A trip to the Smoothie King Center for a New Orleans Pelicans game has almost everything a traveling fan could ask for: an elite NBA player in action (Anthony Davis), non-stopped area entertainment, excellent concessions, a variety of drink options, and the perfect host city: New Orleans. The Pelican experience extends far beyond simply taking in on-court NBA action. There are endless opportunities for great food and entertainment before and after the game.
Though the Smoothie King Center certainly sits in the shadow of its next door neighbor, the Mercedes-Benz Superdome, “The Nest” has quickly developed into a staple in the New Orleans Central Business District (CBD) by also serving as home to various concerts, events, and the AFL’s Voodoo.
If you are a fan of the NBA or visiting New Orleans, catching a Pelicans game during Mardi Gras season (Typically between late January through February) is a can’t miss opportunity. You’ll get to see the city at her best, catch a few Mardi Gras beads, and enjoy elite NBA action all in the same neighborhood.
The FANFARE scale is our metric device for rating each stadium experience. It covers the following:
Each area is rated from 0 to 5 stars with 5 being the best. The overall composite score is the "FANFARE Score".
The Smoothie King Center provides a wide-variety of quality concession options. The combination of quality and variety comes with a significant price tag, however. Though the price is steep, it's no more than you'd expect at other NBA arenas around the country. If you have a craving, chances are there's something to satisfy your appetite.
Your arena staples are on hand including hot dogs for $5.75 and popcorn for $5.50. Soda options are Pepsi brand products and run from $4.50 for a regular size to $6.75 for a souvenir cup. Bottled water is available for $4. It wouldn't be New Orleans if there wasn't plenty of alcohol available. Beer will run you about $6 for a regular to $9.50 for a large and you'll find a good sampling of local craft beer available. There's also several stands where you can get liquor and mixed drinks.
Outside of the staples, there are specialty stands including Triple B's Cajun Corner (offers several Cajun style dishes), Geaux Mac (a variety of mac and cheese dishes), Dixie BBQ, and much more. The Three Point Grill is a great stop for a family planning to do some sharing where you can pick up three gourmet items for just $20, with various specials every game.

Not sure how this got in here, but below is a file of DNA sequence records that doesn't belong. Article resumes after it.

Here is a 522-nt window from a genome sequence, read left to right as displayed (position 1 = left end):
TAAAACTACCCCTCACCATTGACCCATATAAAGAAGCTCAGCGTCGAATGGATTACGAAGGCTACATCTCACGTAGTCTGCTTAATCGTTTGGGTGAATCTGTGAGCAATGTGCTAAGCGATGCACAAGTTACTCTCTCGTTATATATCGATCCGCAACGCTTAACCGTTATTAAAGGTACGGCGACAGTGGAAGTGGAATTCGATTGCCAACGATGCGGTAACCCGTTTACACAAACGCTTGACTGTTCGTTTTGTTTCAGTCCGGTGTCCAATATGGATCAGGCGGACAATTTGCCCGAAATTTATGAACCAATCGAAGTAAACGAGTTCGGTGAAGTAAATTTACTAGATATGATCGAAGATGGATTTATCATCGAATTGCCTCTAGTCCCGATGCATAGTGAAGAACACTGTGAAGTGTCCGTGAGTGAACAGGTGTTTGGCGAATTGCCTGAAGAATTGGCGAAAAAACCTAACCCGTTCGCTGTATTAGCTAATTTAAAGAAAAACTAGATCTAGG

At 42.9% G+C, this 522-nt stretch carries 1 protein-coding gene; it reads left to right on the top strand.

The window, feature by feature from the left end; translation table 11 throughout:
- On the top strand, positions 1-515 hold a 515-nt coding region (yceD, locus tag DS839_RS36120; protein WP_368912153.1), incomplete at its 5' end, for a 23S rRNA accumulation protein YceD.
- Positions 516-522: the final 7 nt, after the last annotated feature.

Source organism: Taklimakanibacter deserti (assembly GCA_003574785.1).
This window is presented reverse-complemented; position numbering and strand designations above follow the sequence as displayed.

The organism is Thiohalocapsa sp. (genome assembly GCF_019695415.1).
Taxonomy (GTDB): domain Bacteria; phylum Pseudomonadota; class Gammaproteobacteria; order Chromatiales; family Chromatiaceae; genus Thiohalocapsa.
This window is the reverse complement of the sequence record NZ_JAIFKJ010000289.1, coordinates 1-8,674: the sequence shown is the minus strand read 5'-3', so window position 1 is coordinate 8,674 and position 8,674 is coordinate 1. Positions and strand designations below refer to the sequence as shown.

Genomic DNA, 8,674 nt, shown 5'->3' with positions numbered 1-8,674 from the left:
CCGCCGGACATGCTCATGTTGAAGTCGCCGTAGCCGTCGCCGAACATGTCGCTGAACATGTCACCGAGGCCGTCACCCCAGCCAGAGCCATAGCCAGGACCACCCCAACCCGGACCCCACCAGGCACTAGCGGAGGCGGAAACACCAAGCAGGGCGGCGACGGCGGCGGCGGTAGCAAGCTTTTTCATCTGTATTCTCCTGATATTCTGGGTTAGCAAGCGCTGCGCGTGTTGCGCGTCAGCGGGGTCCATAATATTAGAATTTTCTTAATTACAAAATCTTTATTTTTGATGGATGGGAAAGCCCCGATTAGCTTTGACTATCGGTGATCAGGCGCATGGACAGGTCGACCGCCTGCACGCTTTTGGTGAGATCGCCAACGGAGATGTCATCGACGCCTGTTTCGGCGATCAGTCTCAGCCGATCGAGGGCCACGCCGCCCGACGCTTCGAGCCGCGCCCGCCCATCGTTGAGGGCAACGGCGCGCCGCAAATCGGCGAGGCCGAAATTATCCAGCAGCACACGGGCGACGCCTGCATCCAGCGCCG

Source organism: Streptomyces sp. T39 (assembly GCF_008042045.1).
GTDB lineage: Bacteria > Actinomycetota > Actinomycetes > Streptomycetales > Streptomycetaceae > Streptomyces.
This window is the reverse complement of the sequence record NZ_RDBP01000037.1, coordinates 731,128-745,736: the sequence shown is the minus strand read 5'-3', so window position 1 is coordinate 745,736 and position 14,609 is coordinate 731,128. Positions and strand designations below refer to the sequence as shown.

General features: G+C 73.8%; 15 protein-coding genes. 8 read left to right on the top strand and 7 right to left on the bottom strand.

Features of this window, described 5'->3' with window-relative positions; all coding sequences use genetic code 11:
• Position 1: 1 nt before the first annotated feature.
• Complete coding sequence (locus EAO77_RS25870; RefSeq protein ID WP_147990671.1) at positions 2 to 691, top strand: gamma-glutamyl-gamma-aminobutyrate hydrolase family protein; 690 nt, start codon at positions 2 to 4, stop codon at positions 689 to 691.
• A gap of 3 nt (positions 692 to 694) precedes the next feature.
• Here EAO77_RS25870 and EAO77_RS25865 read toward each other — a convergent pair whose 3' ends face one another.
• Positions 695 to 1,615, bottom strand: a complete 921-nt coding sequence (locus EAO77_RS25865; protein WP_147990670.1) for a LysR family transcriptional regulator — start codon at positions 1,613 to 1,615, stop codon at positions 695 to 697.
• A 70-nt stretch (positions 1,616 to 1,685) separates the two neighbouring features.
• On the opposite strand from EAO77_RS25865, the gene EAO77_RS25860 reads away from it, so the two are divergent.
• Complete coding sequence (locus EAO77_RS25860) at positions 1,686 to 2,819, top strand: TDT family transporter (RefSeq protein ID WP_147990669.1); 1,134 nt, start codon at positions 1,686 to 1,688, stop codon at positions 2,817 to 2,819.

If you are sitting in the lower tier along the sidelines, you'll have convenience of ordering directly from your seat. Attendants will pass through from time to time to take your order and return with your food. This allows you to experience concessions without the annoyance of missing extensive periods of the game standing in line.
History. Originally constructed in 1999, the Smoothie King Center (formerly named the New Orleans Arena) was constructed with the specific purpose to lure an NBA franchise to the city. The perfect opportunity arose when former Charlotte Hornets' owner Charles Shinn decided to relocate his franchise. The Hornets would later be purchased by the owner of the New Orleans Saints, Tom Benson. Soon after, the team would change to a more regionally inspired name, the Pelicans. Though the name initially brought plenty of moans and laughter, it seems as though the city is coming around. A strong criticism of the former Hornets franchise is that it never quite felt like the team belonged to New Orleans. It was Charlotte's team, and for a brief period after Hurricane Katrina, very nearly Oklahoma City's team. With local ownership and a new name, fans are getting more comfortable with the idea that the Pelicans are here to stay.
Arena Layout and Aesthetics. There seems to be an arms race in the NBA to see which arena can install the largest video boards. The Pelicans haven't joined in. Though such an expense certainly wouldn't be a cheap fix, enhancing the video boards in the Smoothie King Center would help to improve the overall experience. The current video boards get the job done, but don't provide a "wow" factor. Outside of improving the video board, the overall layout and aesthetics within the arena are excellent. When the crowd is in the game, the arena can be quite deafening.
Entertainment. As you approach the arena, you'll notice an interactive area between the Superdome and the Smoothie King Center on Girod Street during pre-game coined the Pelican Fest. Here you'll have the opportunity to get autographs from the Pelican Dance Team, take in the sounds of a local band, and participate in several games. Be sure to arrive early enough to check this party out. It significantly adds to the overall game day experience.
Inside the arena, entertainment is headlined by both Pierre T. Pelican and the Pelicans Dance Team. Though the promotions team is working hard to keep fans engaged throughout the breaks, something seems missing. The atmosphere, at times, can be pretty flat and uninspiring.